US State Dept sanctions against Russia aimed at 'undercutting' Trump, analysts say
The US State Department decision to blame Russia for the poisoning of Sergei Skripal without any evidence amounts to “flicking matches in a gasoline-filled room,” former US diplomat Jim Jatras told RT.
The announcement of sanctions on Wednesday came despite the fact that the US is entirely aware that Russia was not responsible for the poisoning of Sergei Skripal in Salisbury, UK in March, he said.
“This is a political demand... this is designed to undercut the overtures from the Trump administration for President Trump directly and also Senator Rand Paul – now in Moscow – to warm relations with Russia.”
Former Pentagon official Michael Maloof echoed that sentiment, telling RT that “you have Donald Trump’s foreign policy and you now have the Trump administration’s foreign policy.” He added that the sanctions are being orchestrated by the deep state to “make the president look bad and basically to corner him.”
Both spoke to RT about Moscow’s impossible position when it comes to its non-existent role in the Skripal poisoning. “How do they prove a negative?” Maloof asked.
Meanwhile, Jatras warned that the current situation is “getting more serious than the people behind this.”
“We are getting very close to the line of the kind of breaking of dialogue, the breaking of relations that occurs between two countries only when they’re on the edge of war. I don’t think the people here really understand the kind of gasoline-filled room that they’re flicking matches into,” he said, specifically mentioning the second round of sanctions, which could downgrade diplomatic relations and cut off Aeroflot flights to the US.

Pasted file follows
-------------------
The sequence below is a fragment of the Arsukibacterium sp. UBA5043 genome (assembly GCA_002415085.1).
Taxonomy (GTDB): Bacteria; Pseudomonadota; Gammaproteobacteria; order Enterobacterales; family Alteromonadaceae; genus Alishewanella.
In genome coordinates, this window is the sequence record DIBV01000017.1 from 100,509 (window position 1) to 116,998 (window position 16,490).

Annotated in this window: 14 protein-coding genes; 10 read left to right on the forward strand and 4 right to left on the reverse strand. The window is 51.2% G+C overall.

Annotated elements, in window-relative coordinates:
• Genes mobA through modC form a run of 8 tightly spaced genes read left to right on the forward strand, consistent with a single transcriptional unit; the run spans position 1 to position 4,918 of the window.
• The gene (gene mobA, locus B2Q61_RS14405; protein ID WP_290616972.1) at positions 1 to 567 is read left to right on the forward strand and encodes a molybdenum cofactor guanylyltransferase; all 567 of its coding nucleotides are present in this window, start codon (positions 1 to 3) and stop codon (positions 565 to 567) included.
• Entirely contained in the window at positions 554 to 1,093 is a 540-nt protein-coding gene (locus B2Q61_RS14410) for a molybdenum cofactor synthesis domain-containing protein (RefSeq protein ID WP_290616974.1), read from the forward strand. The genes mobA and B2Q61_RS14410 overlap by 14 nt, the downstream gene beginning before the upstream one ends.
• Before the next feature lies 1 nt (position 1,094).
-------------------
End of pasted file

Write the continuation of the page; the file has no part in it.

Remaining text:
The former US diplomat also noted Washington’s hypocrisy in its demands. “Is Russia going to submit to on-site inspections by the United States?” he asked, while pointing out that the US itself hasn’t destroyed its chemical stocks under the Chemical Weapons Convention. “This is a completely topsy-turvy world when it comes to these accusations.”
However, there’s probably more to the sanctions than meets the eye, according to Earl Rasmussen, executive vice-president of the Eurasia Center, who told RT that it needs to be looked at “from a much greater geopolitical situation,” noting the situation in the Middle East, from Syria to Iraq.
“Obviously, Russia’s had a significant hand in putting down Al-Qaeda and ISIS (Islamic State), and blocking a lot of things that the US establishment had there,” he said.
As for the Kremlin’s role in the baseless accusations, Rasmussen said he has “huge respect” for the Russian Foreign Ministry and President Putin for their handling of the situation. “They're probably the most grown-up foreign diplomats out there and the most professional as well,” he said.
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